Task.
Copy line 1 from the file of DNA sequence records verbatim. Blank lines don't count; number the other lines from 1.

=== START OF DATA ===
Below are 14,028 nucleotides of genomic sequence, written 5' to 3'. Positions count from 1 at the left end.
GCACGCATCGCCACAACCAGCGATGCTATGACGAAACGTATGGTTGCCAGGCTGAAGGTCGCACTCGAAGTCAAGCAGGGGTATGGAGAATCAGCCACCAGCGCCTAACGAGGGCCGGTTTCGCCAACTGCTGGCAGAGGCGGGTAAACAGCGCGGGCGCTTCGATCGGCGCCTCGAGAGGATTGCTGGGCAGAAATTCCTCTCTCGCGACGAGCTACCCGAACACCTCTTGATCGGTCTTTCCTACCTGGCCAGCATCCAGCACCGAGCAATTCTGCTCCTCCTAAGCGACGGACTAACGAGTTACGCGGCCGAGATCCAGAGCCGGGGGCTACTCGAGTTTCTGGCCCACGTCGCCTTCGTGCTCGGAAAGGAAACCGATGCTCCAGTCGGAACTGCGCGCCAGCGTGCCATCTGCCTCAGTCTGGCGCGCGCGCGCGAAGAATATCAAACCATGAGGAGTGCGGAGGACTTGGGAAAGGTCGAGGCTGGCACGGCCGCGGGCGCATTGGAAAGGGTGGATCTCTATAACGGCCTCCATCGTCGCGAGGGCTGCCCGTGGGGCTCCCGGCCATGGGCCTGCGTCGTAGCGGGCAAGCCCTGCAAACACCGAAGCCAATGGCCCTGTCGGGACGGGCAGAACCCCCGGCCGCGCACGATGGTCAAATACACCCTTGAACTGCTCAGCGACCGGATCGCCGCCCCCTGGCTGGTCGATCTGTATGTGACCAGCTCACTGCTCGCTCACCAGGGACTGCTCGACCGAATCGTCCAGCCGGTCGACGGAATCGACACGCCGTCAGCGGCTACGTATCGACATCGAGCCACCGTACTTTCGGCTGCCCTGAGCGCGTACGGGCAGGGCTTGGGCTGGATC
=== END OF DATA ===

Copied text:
Below are 14,028 nucleotides of genomic sequence, written 5' to 3'. Positions count from 1 at the left end.